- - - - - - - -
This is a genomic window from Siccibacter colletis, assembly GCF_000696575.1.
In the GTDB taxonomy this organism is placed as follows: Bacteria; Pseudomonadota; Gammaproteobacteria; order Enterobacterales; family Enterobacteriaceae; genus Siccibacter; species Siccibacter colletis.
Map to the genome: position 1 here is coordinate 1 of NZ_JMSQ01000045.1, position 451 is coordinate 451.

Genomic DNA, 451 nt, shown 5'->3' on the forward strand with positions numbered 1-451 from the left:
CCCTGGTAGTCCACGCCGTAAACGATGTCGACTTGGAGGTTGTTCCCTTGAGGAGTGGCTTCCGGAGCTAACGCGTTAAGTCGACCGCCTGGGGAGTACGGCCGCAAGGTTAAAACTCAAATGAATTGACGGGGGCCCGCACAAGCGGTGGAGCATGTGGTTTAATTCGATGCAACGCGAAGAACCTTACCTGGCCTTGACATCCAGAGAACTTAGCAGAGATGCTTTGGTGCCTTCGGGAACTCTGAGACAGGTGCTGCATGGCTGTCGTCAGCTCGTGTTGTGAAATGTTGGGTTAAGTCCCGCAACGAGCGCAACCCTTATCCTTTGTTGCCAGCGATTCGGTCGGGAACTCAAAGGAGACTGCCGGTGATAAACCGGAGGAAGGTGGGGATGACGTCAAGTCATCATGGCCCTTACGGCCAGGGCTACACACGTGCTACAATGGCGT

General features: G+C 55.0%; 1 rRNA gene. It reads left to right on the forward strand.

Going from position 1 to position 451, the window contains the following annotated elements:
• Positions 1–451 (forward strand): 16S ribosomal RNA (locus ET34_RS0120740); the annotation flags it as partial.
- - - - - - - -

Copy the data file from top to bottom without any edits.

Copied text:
This is a genomic window from Siccibacter colletis, assembly GCF_000696575.1.
In the GTDB taxonomy this organism is placed as follows: Bacteria; Pseudomonadota; Gammaproteobacteria; order Enterobacterales; family Enterobacteriaceae; genus Siccibacter; species Siccibacter colletis.
Map to the genome: position 1 here is coordinate 1 of NZ_JMSQ01000045.1, position 451 is coordinate 451.

Genomic DNA, 451 nt, shown 5'->3' on the forward strand with positions numbered 1-451 from the left:
CCCTGGTAGTCCACGCCGTAAACGATGTCGACTTGGAGGTTGTTCCCTTGAGGAGTGGCTTCCGGAGCTAACGCGTTAAGTCGACCGCCTGGGGAGTACGGCCGCAAGGTTAAAACTCAAATGAATTGACGGGGGCCCGCACAAGCGGTGGAGCATGTGGTTTAATTCGATGCAACGCGAAGAACCTTACCTGGCCTTGACATCCAGAGAACTTAGCAGAGATGCTTTGGTGCCTTCGGGAACTCTGAGACAGGTGCTGCATGGCTGTCGTCAGCTCGTGTTGTGAAATGTTGGGTTAAGTCCCGCAACGAGCGCAACCCTTATCCTTTGTTGCCAGCGATTCGGTCGGGAACTCAAAGGAGACTGCCGGTGATAAACCGGAGGAAGGTGGGGATGACGTCAAGTCATCATGGCCCTTACGGCCAGGGCTACACACGTGCTACAATGGCGT

General features: G+C 55.0%; 1 rRNA gene. It reads left to right on the forward strand.

Going from position 1 to position 451, the window contains the following annotated elements:
• Positions 1–451 (forward strand): 16S ribosomal RNA (locus ET34_RS0120740); the annotation flags it as partial.